Monday, August 8, 2011


I just finished reading the entire Chronicles of Narnia from start to finish for the first time.  I already knew the story of the Lion, the Witch and the Wardrobe, but had never read the full series.  I just love Aslan and the correlations between this character and Jesus.  It has been good for me to reflect on some of these characteristics.

Aslan is wild.  Over and over in the books it is said that he is not a tame lion.  To me this means he is not controlled, but the one in control.  He roars and runs and fights battles.
Aslan is good. Good in a way that those in his presence feel a beautiful terror, an awe-filled delight.
Aslan is eternal.  Before the first song to after the final welcome home, he is standing strong.
Aslan is mysterious.  He doesn't always make sense to the children or the Narnians.  He walks in and out of their history, weaving his story but not always answering the questions.
Aslan is sometimes absent, but always present.  Hundreds of years sometimes go by without his physical presence, but yet he's right there too.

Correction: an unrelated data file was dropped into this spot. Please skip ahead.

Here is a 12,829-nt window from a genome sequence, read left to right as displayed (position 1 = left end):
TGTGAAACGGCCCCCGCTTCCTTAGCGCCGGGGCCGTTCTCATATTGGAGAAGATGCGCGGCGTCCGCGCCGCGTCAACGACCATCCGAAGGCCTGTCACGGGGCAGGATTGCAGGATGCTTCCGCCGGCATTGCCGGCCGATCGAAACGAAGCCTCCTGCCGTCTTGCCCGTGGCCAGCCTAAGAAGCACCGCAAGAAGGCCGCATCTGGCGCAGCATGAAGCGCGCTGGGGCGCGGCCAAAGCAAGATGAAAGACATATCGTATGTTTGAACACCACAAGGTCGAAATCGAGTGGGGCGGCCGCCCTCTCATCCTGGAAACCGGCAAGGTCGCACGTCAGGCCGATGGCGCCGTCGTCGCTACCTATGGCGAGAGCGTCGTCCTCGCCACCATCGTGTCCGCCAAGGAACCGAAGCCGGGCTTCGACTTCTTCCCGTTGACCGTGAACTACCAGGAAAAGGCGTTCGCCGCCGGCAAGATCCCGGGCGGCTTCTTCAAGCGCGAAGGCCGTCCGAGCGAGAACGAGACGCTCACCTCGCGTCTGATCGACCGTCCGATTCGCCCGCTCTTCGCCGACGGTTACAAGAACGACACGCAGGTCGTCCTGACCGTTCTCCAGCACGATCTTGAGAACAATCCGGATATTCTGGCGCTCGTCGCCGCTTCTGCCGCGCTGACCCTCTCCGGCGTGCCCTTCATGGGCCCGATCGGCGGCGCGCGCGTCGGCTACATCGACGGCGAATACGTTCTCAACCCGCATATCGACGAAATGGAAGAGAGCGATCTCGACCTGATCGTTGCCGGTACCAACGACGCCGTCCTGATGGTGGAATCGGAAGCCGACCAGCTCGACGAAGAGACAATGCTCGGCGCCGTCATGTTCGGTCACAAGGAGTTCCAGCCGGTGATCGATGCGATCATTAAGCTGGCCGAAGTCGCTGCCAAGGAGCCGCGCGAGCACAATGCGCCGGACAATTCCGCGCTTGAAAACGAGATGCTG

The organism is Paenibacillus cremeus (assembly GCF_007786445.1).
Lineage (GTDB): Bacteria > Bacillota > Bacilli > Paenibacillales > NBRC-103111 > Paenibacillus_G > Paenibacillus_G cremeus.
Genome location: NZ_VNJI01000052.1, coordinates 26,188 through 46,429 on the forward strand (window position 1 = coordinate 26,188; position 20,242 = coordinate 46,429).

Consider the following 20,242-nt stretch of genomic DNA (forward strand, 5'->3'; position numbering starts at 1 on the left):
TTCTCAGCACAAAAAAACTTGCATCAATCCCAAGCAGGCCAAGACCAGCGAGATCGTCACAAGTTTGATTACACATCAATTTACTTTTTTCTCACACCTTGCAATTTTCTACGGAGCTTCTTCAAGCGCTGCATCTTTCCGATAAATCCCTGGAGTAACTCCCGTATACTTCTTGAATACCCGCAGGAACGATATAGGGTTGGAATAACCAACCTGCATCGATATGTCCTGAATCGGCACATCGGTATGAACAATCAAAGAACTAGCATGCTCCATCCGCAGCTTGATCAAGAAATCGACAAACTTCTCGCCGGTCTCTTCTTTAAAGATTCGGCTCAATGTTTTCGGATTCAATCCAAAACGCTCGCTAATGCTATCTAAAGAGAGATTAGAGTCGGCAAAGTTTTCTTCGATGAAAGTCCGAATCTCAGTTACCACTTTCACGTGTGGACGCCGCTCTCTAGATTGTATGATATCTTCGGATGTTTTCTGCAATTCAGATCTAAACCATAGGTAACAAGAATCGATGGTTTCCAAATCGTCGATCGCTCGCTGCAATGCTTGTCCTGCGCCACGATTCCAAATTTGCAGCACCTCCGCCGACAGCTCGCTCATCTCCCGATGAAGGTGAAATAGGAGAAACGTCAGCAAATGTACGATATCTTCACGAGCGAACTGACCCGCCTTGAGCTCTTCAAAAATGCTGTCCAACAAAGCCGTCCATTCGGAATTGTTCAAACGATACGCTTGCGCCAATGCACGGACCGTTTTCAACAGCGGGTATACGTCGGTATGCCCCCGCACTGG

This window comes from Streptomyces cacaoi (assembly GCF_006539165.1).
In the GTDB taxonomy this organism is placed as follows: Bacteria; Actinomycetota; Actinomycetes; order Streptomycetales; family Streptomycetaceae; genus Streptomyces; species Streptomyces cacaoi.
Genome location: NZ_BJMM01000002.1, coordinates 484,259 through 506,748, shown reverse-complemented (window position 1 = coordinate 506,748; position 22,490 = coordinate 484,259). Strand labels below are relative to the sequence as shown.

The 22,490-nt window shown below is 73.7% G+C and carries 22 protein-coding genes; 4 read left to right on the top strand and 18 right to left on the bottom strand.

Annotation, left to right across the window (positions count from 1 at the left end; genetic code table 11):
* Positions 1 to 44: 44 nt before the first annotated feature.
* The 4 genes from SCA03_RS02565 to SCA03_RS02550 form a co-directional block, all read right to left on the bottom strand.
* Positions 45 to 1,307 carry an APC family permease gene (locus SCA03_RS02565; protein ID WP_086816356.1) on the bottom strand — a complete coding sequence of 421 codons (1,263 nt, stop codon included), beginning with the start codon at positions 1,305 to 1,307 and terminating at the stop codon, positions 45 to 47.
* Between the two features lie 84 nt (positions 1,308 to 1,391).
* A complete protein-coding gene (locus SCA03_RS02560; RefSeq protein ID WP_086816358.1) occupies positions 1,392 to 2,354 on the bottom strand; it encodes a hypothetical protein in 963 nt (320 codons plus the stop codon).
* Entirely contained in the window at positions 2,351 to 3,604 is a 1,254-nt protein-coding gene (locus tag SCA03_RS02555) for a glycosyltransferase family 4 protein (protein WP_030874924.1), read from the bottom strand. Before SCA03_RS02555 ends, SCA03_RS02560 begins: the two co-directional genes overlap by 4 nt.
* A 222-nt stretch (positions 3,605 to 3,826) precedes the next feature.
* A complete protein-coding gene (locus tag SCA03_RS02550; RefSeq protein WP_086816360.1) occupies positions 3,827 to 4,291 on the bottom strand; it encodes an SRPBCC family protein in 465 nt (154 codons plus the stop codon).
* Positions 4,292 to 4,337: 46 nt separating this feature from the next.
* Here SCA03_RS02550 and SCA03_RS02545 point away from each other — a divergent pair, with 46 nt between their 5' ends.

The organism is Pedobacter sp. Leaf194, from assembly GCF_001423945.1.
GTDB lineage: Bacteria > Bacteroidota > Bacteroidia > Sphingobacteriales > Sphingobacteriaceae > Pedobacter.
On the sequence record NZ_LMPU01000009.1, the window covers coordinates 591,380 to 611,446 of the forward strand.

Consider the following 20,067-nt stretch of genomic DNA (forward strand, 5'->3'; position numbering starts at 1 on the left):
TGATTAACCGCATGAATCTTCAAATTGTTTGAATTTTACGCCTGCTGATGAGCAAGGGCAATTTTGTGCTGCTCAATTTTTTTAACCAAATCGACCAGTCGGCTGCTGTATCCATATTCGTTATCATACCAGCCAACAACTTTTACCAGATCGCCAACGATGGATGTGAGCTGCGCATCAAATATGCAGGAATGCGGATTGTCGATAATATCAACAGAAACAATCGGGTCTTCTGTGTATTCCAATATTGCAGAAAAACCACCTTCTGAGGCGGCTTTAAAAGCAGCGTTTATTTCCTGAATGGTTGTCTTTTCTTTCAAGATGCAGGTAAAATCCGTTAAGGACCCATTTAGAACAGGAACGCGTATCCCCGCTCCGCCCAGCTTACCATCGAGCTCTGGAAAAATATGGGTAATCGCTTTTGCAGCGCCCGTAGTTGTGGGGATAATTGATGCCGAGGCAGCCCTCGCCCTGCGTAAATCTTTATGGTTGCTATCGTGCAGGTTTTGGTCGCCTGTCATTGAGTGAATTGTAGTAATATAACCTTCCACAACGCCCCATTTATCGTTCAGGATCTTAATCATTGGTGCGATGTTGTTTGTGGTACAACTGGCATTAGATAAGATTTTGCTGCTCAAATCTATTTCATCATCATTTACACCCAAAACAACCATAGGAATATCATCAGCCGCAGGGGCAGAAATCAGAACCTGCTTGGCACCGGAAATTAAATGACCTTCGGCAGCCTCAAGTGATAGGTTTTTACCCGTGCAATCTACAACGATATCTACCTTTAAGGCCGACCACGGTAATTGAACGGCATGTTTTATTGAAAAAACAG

Aslan does not force himself.  Some are drawn to him, others can't see or hear him no matter what he does.  He waits for an open heart.
Aslan only tells you your story.  Often in the books, the characters want to know such and such about someone else, and he says he's only telling you your story.  Someone elses story is between that person and him.  Your concern is your story and your time with him, what he says to you.

Sometimes we get a picture of Jesus that he is serious and hard.  I know these are childrens books.  And I do base my picture of Jesus from the Bible.  But even when we read the Bible, I think we don't realize the humanity in the words we read.  For instance when Jesus meets the woman at the well in John 4, or when he saved the woman caught in adultry from being stoned in John 8, on a quick read he can appear slightly hard or detached.  We read these black and white words - Go and sin no more - I am the Messiah - etc. But we need to see the love in His eyes, the passion in His face, and hear the delight in His voice as He brings people from death to life, as He speaks freedom and grace in the face of condemnation and hatred.  Jesus is playful and joy-filled.  I think for some reason relating the character of Aslan to Jesus brought Him a little bit more to life to me.  Except that Jesus isn't a character, He is the Lord and Saviour and delights in being these things in our lives - eternal, good, wild, present, storyteller, come along side, and even mysterious.

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